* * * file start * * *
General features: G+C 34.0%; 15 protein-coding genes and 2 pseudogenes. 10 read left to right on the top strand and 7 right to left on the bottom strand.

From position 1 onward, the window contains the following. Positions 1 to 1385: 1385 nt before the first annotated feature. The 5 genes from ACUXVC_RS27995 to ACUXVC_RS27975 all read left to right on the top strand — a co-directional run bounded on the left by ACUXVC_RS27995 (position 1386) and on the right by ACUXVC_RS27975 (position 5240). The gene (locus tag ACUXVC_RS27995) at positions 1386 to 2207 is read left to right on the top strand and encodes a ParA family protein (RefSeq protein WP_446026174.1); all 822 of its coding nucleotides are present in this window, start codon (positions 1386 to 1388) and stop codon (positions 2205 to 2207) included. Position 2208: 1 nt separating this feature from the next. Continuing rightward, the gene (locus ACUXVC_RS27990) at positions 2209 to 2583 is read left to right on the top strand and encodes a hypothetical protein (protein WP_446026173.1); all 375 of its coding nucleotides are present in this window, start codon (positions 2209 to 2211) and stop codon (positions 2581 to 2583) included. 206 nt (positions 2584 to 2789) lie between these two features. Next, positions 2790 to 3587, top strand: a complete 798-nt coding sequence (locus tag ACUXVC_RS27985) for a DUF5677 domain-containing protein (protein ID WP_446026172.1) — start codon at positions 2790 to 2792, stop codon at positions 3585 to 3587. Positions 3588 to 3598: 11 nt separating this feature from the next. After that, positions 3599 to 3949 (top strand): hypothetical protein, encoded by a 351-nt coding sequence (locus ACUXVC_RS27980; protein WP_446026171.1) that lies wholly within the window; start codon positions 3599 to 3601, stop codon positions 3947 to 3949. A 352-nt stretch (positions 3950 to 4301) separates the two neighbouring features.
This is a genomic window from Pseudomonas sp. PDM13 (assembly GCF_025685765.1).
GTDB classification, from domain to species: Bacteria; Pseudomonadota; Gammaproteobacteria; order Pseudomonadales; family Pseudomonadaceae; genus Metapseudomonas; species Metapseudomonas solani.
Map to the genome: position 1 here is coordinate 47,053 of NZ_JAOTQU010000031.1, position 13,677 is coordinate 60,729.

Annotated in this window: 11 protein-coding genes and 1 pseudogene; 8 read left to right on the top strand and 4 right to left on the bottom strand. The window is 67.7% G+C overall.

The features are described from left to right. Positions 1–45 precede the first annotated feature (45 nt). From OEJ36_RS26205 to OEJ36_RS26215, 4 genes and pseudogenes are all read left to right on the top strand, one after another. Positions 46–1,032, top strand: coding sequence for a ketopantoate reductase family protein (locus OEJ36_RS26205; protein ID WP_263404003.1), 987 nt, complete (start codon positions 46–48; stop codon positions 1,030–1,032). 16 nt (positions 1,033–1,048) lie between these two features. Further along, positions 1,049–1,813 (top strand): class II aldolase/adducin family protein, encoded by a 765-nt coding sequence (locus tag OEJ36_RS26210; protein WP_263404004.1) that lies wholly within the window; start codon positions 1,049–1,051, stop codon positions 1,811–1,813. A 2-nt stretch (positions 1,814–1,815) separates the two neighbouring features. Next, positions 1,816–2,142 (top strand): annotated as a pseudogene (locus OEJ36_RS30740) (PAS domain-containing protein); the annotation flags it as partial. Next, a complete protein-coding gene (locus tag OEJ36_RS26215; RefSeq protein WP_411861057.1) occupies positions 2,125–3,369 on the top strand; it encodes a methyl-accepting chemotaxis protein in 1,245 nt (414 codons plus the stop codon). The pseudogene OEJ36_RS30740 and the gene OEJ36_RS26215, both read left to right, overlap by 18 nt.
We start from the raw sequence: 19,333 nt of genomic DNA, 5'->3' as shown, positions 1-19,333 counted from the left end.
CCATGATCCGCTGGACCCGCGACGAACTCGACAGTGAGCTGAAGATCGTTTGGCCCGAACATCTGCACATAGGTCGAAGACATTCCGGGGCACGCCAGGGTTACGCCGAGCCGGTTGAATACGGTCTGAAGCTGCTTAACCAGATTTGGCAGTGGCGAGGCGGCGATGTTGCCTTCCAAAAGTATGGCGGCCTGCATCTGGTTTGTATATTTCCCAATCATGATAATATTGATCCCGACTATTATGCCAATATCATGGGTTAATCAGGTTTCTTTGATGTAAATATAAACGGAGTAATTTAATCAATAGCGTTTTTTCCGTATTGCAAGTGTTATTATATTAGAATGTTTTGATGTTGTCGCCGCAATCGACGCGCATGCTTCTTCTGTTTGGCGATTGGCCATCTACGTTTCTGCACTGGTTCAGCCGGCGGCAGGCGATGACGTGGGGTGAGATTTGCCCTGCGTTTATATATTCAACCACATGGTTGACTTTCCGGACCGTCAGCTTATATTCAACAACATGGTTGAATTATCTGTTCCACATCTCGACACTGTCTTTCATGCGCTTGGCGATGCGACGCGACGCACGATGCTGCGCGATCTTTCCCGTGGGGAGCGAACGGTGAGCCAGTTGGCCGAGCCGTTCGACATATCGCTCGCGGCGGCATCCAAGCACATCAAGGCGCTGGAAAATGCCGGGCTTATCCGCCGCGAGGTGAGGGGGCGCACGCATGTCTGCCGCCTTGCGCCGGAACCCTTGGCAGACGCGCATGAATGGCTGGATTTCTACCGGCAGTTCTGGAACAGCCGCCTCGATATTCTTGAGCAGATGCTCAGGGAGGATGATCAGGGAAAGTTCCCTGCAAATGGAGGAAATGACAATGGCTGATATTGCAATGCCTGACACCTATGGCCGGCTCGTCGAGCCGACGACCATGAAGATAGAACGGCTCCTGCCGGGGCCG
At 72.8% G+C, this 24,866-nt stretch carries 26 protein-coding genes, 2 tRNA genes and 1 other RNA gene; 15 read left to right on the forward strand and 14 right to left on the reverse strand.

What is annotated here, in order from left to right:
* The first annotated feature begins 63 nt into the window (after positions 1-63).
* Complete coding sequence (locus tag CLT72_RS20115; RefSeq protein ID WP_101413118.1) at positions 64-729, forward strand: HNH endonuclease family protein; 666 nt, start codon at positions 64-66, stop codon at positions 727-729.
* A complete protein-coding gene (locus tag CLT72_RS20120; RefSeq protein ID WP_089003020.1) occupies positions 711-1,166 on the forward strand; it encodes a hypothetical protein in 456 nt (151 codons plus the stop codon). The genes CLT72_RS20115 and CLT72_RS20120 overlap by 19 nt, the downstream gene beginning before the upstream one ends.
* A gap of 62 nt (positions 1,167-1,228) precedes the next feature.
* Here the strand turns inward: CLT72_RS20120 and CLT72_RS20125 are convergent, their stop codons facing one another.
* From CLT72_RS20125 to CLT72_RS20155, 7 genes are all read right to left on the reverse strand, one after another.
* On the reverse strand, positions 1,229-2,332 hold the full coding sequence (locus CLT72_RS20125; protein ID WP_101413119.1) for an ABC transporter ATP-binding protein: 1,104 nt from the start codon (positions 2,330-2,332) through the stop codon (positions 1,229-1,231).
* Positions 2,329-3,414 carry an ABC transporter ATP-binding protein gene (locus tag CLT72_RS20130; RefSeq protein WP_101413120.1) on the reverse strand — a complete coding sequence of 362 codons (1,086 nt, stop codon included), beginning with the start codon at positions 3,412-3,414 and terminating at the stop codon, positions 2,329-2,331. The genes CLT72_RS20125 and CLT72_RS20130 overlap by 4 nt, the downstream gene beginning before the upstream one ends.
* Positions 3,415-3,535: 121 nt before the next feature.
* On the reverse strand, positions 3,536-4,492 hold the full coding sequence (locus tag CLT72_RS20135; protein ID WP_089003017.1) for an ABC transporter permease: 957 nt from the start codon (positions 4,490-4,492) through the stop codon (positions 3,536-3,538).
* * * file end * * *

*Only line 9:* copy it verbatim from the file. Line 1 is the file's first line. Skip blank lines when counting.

CCATGATCCGCTGGACCCGCGACGAACTCGACAGTGAGCTGAAGATCGTTTGGCCCGAACATCTGCACATAGGTCGAAGACATTCCGGGGCACGCCAGGGTTACGCCGAGCCGGTTGAATACGGTCTGAAGCTGCTTAACCAGATTTGGCAGTGGCGAGGCGGCGATGTTGCCTTCCAAAAGTATGGCGGCCTGCATCTGGTTTGTATATTTCCCAATCATGATAATATTGATCCCGACTATTATGCCAATATCATGGGTTAATCAGGTTTCTTTGATGTAAATATAAACGGAGTAATTTAATCAATAGCGTTTTTTCCGTATTGCAAGTGTTATTATATTAGAATGTTTTGATGTTGTCGCCGCAATCGACGCGCATGCTTCTTCTGTTTGGCGATTGGCCATCTACGTTTCTGCACTGGTTCAGCCGGCGGCAGGCGATGACGTGGGGTGAGATTTGCCCTGCGTTTATATATTCAACCACATGGTTGACTTTCCGGACCGTCAGCTTATATTCAACAACATGGTTGAATTATCTGTTCCACATCTCGACACTGTCTTTCATGCGCTTGGCGATGCGACGCGACGCACGATGCTGCGCGATCTTTCCCGTGGGGAGCGAACGGTGAGCCAGTTGGCCGAGCCGTTCGACATATCGCTCGCGGCGGCATCCAAGCACATCAAGGCGCTGGAAAATGCCGGGCTTATCCGCCGCGAGGTGAGGGGGCGCACGCATGTCTGCCGCCTTGCGCCGGAACCCTTGGCAGACGCGCATGAATGGCTGGATTTCTACCGGCAGTTCTGGAACAGCCGCCTCGATATTCTTGAGCAGATGCTCAGGGAGGATGATCAGGGAAAGTTCCCTGCAAATGGAGGAAATGACAATGGCTGATATTGCAATGCCTGACACCTATGGCCGGCTCGTCGAGCCGACGACCATGAAGATAGAACGGCTCCTGCCGGGGCCG